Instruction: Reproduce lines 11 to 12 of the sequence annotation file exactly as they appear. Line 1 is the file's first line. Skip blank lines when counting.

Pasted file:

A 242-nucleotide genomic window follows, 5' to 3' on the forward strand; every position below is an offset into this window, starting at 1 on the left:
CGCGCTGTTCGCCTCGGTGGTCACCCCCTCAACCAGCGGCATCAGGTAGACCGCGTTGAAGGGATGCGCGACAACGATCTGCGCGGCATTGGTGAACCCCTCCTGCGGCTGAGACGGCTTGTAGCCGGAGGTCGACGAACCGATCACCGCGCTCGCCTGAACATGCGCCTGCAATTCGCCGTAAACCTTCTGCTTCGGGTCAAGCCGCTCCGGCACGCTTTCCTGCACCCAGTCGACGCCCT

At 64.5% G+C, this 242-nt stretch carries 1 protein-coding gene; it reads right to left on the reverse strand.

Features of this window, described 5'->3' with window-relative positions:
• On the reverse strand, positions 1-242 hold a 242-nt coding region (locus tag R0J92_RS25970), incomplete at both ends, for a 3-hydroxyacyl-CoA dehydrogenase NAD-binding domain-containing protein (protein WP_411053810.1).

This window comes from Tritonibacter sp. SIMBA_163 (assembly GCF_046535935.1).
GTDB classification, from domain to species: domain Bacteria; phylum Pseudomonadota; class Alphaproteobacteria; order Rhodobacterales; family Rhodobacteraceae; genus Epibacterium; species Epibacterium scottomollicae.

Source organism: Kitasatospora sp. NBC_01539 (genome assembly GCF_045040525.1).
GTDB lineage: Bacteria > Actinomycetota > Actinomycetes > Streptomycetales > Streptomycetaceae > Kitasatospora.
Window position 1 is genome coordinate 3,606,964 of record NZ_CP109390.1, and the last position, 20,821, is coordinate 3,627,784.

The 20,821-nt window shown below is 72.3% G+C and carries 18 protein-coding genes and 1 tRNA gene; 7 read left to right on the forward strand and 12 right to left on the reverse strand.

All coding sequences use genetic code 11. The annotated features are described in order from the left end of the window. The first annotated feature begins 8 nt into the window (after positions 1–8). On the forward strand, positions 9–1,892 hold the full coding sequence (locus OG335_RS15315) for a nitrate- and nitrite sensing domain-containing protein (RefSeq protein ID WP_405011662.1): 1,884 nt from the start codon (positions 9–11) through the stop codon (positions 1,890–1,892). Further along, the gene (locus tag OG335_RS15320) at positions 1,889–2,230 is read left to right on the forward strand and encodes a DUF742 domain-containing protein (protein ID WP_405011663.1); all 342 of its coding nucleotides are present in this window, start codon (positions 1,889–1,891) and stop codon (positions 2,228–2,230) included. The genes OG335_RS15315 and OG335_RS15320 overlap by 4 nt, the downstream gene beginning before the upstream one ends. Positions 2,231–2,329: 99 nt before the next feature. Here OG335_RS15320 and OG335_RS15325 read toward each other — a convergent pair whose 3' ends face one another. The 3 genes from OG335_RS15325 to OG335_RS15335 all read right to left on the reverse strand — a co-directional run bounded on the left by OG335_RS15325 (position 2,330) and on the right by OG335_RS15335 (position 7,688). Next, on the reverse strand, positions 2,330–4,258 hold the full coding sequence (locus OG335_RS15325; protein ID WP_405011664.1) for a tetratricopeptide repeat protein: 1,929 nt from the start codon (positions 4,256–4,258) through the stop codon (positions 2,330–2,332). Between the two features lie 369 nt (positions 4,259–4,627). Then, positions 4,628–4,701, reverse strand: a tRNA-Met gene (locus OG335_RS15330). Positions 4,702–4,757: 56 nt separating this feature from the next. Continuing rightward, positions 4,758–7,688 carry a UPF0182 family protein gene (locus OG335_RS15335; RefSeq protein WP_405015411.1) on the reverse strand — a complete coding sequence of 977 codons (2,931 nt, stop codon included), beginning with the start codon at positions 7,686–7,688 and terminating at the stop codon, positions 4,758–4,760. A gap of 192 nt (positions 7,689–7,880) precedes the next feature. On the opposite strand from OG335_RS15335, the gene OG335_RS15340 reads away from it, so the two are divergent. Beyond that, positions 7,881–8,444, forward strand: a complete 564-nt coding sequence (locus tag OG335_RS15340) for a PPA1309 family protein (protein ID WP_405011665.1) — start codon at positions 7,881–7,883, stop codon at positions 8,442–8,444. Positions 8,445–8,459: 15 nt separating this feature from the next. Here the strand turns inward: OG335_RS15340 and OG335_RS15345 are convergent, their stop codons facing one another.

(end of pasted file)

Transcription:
The 20,821-nt window shown below is 72.3% G+C and carries 18 protein-coding genes and 1 tRNA gene; 7 read left to right on the forward strand and 12 right to left on the reverse strand.

All coding sequences use genetic code 11. The annotated features are described in order from the left end of the window. The first annotated feature begins 8 nt into the window (after positions 1–8). On the forward strand, positions 9–1,892 hold the full coding sequence (locus OG335_RS15315) for a nitrate- and nitrite sensing domain-containing protein (RefSeq protein ID WP_405011662.1): 1,884 nt from the start codon (positions 9–11) through the stop codon (positions 1,890–1,892). Further along, the gene (locus tag OG335_RS15320) at positions 1,889–2,230 is read left to right on the forward strand and encodes a DUF742 domain-containing protein (protein ID WP_405011663.1); all 342 of its coding nucleotides are present in this window, start codon (positions 1,889–1,891) and stop codon (positions 2,228–2,230) included. The genes OG335_RS15315 and OG335_RS15320 overlap by 4 nt, the downstream gene beginning before the upstream one ends. Positions 2,231–2,329: 99 nt before the next feature. Here OG335_RS15320 and OG335_RS15325 read toward each other — a convergent pair whose 3' ends face one another. The 3 genes from OG335_RS15325 to OG335_RS15335 all read right to left on the reverse strand — a co-directional run bounded on the left by OG335_RS15325 (position 2,330) and on the right by OG335_RS15335 (position 7,688). Next, on the reverse strand, positions 2,330–4,258 hold the full coding sequence (locus OG335_RS15325; protein ID WP_405011664.1) for a tetratricopeptide repeat protein: 1,929 nt from the start codon (positions 4,256–4,258) through the stop codon (positions 2,330–2,332). Between the two features lie 369 nt (positions 4,259–4,627). Then, positions 4,628–4,701, reverse strand: a tRNA-Met gene (locus OG335_RS15330). Positions 4,702–4,757: 56 nt separating this feature from the next. Continuing rightward, positions 4,758–7,688 carry a UPF0182 family protein gene (locus OG335_RS15335; RefSeq protein WP_405015411.1) on the reverse strand — a complete coding sequence of 977 codons (2,931 nt, stop codon included), beginning with the start codon at positions 7,686–7,688 and terminating at the stop codon, positions 4,758–4,760. A gap of 192 nt (positions 7,689–7,880) precedes the next feature. On the opposite strand from OG335_RS15335, the gene OG335_RS15340 reads away from it, so the two are divergent. Beyond that, positions 7,881–8,444, forward strand: a complete 564-nt coding sequence (locus tag OG335_RS15340) for a PPA1309 family protein (protein ID WP_405011665.1) — start codon at positions 7,881–7,883, stop codon at positions 8,442–8,444. Positions 8,445–8,459: 15 nt separating this feature from the next. Here the strand turns inward: OG335_RS15340 and OG335_RS15345 are convergent, their stop codons facing one another.